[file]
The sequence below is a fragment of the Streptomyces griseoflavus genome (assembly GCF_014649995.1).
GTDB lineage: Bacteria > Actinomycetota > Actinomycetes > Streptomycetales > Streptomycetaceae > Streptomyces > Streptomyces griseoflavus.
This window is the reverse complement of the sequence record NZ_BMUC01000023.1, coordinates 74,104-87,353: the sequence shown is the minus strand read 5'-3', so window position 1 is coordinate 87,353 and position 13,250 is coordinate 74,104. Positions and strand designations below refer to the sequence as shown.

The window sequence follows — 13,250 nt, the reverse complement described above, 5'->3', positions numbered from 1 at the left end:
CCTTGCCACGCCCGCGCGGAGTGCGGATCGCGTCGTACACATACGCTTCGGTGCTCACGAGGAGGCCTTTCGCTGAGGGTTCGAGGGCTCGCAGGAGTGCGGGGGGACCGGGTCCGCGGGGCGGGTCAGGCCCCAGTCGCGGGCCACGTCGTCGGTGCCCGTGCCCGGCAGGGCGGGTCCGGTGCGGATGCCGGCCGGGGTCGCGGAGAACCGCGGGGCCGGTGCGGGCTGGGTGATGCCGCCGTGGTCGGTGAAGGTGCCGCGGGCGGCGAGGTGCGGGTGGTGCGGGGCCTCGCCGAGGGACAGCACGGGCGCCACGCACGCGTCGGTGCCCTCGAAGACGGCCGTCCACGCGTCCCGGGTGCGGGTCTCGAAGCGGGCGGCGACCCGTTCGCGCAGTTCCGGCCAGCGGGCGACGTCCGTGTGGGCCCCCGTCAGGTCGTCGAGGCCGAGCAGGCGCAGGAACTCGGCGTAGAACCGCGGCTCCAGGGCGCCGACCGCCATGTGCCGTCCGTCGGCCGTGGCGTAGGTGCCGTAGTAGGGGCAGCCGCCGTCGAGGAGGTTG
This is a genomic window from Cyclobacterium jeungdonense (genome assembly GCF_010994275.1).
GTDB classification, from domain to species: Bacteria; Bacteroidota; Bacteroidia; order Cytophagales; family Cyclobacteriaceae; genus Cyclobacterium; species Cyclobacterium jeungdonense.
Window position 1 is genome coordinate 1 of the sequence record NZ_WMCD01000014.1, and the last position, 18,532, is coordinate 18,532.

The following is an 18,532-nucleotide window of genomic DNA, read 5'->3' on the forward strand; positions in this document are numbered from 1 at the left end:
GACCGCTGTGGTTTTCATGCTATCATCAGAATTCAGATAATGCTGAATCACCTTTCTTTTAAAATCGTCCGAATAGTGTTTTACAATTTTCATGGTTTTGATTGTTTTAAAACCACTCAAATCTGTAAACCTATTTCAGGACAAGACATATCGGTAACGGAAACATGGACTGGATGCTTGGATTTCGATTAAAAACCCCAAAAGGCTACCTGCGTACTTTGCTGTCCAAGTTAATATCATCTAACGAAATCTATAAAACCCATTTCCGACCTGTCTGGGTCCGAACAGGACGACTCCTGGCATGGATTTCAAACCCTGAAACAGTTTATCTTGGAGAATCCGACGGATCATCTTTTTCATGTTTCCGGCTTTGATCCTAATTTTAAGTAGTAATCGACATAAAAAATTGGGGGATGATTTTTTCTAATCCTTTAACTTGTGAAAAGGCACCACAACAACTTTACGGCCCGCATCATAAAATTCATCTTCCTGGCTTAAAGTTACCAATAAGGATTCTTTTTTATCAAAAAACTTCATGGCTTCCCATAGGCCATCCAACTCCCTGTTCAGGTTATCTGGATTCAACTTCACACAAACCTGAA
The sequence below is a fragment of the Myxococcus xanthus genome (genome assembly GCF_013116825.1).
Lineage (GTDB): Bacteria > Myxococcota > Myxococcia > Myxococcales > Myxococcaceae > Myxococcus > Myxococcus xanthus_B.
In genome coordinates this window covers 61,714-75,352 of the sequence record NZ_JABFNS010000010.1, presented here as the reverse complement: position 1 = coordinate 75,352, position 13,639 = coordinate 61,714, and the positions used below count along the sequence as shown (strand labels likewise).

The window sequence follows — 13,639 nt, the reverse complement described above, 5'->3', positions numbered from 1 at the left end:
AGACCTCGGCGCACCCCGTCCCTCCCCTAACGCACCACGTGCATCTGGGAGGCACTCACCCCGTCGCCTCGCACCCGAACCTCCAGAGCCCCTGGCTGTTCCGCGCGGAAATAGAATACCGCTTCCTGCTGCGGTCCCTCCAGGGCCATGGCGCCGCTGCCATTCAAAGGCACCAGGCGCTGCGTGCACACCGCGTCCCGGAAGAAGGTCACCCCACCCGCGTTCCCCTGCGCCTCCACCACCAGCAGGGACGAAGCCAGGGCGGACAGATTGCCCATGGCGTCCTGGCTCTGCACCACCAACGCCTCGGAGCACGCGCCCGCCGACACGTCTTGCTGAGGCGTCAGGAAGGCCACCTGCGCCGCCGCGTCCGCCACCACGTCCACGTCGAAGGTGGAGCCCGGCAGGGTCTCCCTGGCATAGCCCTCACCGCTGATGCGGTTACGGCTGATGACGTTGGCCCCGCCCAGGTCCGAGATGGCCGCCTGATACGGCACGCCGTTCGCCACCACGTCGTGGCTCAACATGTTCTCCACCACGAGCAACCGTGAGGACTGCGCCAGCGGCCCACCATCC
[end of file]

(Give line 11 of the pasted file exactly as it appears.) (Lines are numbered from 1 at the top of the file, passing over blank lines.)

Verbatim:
The sequence below is a fragment of the Myxococcus xanthus genome (genome assembly GCF_013116825.1).